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M23 March 23 Movement

The M23 rebels in the eastern Democratic Republic of Congo said November 05, 2013 they were laying down their arms, after military forces drove them from their last remaining strongholds. The declaration followed a call from African leaders meeting in South Africa for an end to the fighting. In a statement, M23 President Bertrand Bisimwa requested rebel commanders prepare fighters for “disarmament, demobilization and social reintegration.” Bisimwa said the group would pursue its goals through political means. Also known as the Congolese Revolutionary Army, the group formed in early 2012. Named for March 23, the date of a 2009 peace deal, M23 included fighters once loyal to a rebel army who assimilated into the DRC army, then defected. Dominated by the Tutsi ethnic group, UN experts said the group was backed by Rwanda, which Rwanda denied.

Ethnic Tutsi M23 fighters were once loyal to the CNDP [National Congress for the Defense of the People], the rebel army that assimilated into the national army of Congo in a 2009 peace deal. M23 is comprised of former soldiers believed to be loyal to Bosco Ntaganda, a warlord wanted by the International Criminal Court for alleged war crimes. The soldiers had been integrated into Congo's army, but left earlier this year after complaining of their treatment, amid threats by Congolese President Joseph Kabila to arrest Ntaganda.

Hundreds of former rebel army members mutinied, complaining that the government had not fulfilled promises of better pay and weapons. From the mutineers, the M23 - named for the March 23, 2009 peace deal - emerged. A UN report said there are indications the rebels are getting outside aid. U.N. experts say Rwanda and Uganda are backing M23. Both countries deny this. The UN Security Council is considering sanctions on M23 leaders and has demanded an end to "all outside support" of the group. A driving force behind the regional conflict are deposits of tin, gold, tungsten, and coltan, a mineral used in laptops and mobile phones in eastern Congo, where M23 operates.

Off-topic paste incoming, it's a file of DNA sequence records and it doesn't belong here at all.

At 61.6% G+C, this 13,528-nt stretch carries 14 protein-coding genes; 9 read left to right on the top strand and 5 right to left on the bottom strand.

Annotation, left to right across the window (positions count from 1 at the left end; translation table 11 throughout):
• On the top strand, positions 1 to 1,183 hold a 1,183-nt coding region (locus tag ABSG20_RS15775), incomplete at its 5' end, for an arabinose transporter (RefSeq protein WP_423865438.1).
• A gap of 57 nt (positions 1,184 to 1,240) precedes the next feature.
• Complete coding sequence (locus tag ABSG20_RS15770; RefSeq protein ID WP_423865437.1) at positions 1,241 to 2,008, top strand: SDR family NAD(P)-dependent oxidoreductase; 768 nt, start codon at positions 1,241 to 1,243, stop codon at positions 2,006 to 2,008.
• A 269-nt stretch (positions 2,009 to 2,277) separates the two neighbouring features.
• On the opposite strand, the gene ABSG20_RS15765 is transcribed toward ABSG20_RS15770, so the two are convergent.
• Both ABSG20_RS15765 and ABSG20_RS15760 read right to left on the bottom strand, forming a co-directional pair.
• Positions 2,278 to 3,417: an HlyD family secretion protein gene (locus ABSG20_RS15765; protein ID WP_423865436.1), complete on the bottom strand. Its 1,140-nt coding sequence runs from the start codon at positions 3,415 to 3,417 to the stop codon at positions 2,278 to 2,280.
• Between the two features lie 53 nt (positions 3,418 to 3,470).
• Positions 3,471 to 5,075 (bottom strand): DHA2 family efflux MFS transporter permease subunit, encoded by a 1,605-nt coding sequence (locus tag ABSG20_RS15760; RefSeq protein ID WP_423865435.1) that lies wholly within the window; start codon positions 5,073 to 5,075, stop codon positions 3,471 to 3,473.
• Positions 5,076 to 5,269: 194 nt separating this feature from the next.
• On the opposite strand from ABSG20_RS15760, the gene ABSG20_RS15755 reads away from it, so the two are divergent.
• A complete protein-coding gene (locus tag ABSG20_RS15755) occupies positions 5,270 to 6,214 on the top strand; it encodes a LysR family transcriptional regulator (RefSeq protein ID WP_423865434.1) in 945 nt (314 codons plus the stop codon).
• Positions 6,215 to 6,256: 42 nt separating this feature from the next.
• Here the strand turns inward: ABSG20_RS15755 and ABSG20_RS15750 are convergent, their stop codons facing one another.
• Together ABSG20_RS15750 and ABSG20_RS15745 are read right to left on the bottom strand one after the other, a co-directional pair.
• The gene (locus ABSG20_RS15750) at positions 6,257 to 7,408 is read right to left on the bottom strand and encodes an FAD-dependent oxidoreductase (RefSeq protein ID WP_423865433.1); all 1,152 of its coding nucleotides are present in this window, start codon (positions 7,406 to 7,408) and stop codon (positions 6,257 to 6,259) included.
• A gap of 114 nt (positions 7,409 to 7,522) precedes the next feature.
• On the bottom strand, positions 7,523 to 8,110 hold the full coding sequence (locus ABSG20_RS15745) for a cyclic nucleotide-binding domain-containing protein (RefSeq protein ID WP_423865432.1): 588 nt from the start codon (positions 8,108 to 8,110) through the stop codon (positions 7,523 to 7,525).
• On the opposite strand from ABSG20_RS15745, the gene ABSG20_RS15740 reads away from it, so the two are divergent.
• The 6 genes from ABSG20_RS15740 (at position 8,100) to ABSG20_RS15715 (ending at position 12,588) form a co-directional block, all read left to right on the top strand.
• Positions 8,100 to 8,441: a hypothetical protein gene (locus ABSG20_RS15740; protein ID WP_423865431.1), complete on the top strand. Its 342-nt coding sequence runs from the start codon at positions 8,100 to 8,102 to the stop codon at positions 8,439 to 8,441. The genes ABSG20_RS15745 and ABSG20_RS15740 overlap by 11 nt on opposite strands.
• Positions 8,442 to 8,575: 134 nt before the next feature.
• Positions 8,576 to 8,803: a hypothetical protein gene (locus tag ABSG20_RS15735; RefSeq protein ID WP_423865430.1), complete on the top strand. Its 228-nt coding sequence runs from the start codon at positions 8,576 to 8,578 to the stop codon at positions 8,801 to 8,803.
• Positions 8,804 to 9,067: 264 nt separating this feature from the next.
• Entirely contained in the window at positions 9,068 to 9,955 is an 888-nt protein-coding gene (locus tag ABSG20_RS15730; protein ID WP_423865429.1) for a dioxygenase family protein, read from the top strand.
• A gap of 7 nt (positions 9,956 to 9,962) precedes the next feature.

While “considerable” progress had been made in combating the Forces démocratiques de libération du Rwanda (FDLR) in the eastern Democratic Republic of the Congo, in early 2012 a mutiny led by officers in the Congolese army had caused a serious deterioration of security in North and South Kivu provinces, and an easing of pressure on other armed groups operating in the region. The mutiny had been initiated by soldiers integrated into the Congolese army — the Forces d’armées de la République Démocratique du Congo (FARDC) — under agreements reached in 2009. Those soldiers were led by Bosco Ntaganda and Sultani Makenga. They had asserted that the terms of those agreements central to their interests had not been implemented.

The effective” response by the Congolese Government had substantially reduced numbers available for the mutiny and the parallel “M23” movement launched by Mr. Makenga. MONUSCO had been working closely with the Government and the FARDC since the start of those events in early April 2012 to limit civilian injury, provide aid, contain the conflict area, and restore order as quickly and effectively as possible. As a result, mutinous forces had been driven out of their base areas to an area near the town of Bunagana, close to the Ugandan and Rwandan borders.

Rwandan elements — estimated at 200 to 300 men — continued to fight within the ranks of the “M23” rebels. They had been recruited, trained and deployed from Rwanda. As was often the case, the upcoming conclusion of the MONUSCO mandate coincided with violence in the east of the country. With his arrest looming, Mr. Ntaganda — head of the “National Congress for the Defence of the People” militia group — had defected and launched a mutiny in a part of the country that was already largely destabilized. That had caused massive civilian displacement into neighboring States. Congolese army operations had drastically diminished the success of armed groups, although those groups continued to pose a major threat in some parts of the country. Work was under way to bolster the Government’s resources to protect its population and gradually assume MONUSCO responsibilities.